Wilderness Safaris – Chitabe wild dog pack growing

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Chitabe Wild Dog Pack Goes from Strength to Strength

Chitabe Camp has had a long history of fantastic wild dog viewing over the years but by early 2014 there was not much stability in the local wild dog population on the concession and only later on that year did a small pack once again take up permanent residence in the main game drive area.

By the denning season (usually around June) of 2014 a pack of three adult male wild dogs and one adult female started denning in the area. In July they were seen with 13 pups, the maximum number seen at the den location. This big litter size (compared to very few adults) meant that it was going to be tough to raise them all to adulthood. However, quite remarkably, by November 2014 the pack remained at four adults and eight pups. At this time the pups were six months old and already running with the pack. Over the next few months the pack continued to thrive.

Just less than a year later, in August 2015, there was more environmental work to be conducted at Chitabe and during the stay we went to visit the den of this successful Chitabe pack. At this time the pack was still in good numbers, standing at three adults and seven yearlings. One of the males had died somehow and in discussion with the guides it seems that he was probably killed by lions, but this was not confirmed. One of the eight pups had also died but as wild dogs are one of the weaker large carnivores this was good going for a new pack with so many yearlings. We visited the den with much excitement and got to view the 12 pups which were approximately eight weeks old – it was fantastic to see the ongoing triumphs of this pack as they successfully started to raise their second litter.

In November 2015 the pack stood at 10 adults and 11 pups. Then in February 2016 guide OD recorded (in a dramatic set of photos) the death of a wild dog pup from this pack – it was killed by a lioness and he captured some incredible photos as the pack fought back and managed to slightly injure the lioness. During this time there also seems to have been a breakaway recorded and so by the beginning of August 2016 the pack was standing at 13.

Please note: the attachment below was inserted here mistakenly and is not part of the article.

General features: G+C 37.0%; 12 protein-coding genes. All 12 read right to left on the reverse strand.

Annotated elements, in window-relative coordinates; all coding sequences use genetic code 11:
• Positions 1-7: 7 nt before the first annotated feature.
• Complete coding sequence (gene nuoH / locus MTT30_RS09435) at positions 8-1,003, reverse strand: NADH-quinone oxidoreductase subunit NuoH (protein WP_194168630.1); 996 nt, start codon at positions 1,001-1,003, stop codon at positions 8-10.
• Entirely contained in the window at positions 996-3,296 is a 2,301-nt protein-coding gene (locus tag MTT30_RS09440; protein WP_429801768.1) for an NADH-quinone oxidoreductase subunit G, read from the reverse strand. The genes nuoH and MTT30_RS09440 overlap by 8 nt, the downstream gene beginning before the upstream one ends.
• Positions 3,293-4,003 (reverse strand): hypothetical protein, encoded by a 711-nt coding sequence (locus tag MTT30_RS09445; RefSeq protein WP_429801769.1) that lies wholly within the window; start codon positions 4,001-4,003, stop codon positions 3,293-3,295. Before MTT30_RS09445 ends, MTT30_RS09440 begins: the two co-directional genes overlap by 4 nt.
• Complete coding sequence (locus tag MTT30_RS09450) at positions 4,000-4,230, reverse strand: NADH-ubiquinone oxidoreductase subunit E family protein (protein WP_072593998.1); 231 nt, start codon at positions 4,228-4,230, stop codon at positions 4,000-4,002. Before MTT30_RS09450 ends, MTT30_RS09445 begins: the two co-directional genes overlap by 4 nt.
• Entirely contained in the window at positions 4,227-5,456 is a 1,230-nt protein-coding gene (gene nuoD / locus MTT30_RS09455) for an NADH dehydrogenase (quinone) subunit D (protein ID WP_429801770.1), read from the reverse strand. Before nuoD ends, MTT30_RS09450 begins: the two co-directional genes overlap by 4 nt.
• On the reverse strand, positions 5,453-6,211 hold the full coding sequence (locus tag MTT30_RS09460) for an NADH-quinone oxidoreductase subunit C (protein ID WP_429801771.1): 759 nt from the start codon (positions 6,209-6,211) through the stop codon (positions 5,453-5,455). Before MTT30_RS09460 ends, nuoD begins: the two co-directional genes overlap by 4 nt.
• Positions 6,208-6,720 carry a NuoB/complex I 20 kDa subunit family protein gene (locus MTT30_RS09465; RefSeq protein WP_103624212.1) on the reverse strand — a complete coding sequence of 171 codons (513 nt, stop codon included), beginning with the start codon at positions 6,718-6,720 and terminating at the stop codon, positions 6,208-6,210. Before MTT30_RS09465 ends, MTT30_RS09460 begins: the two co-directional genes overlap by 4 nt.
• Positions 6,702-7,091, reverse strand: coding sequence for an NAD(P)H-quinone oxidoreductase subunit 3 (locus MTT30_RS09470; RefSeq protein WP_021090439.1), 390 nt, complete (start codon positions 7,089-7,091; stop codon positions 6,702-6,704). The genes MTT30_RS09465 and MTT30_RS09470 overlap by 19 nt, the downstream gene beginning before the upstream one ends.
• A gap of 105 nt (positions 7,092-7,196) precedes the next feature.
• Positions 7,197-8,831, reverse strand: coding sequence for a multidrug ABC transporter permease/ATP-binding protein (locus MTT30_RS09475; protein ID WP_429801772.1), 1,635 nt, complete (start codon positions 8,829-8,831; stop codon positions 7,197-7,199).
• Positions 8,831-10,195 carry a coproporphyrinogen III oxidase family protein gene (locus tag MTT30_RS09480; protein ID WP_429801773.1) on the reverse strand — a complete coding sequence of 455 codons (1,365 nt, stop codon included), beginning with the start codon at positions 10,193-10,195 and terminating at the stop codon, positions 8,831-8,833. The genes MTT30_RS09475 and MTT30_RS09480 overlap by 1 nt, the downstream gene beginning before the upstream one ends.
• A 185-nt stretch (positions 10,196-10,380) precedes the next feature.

Then just some days back the environmental department was back in the concession and once again was lucky enough to get to go with one of the guides to see the den. August 2016 now marks the third year in a row that this pack has denned in the area. And once again a huge number of pups were counted – 16 in total! This is right at the upper end of the total number of pups a female can produce in one litter. We also learned that the pups had been moved to this new den site about four days before, after lions had come into the area of the previous den.

On top of this, according to guide BB, something amazing has happened and that is one of the females from the 2014 litter has mated with the beta male (the second original founding male) and has now given birth. She remained at the original den even after the lion incident. This also means that her tiny pups were mixing with the 16 older pups. Guides were wondering if the pack was going to try to assist in raising the other litter too, and tracks indicated that adults had come to visit this female and perhaps bring her meat. We still have not seen this second litter and while it is hard to predict what will happen here, we understand that the odds of any of the second litter surviving are slim, but for now we wait in anticipation of the outcome… either way there is always something amazing going on with this pack and always new behaviour to witness… it’s this sort of experience that keeps us all addicted!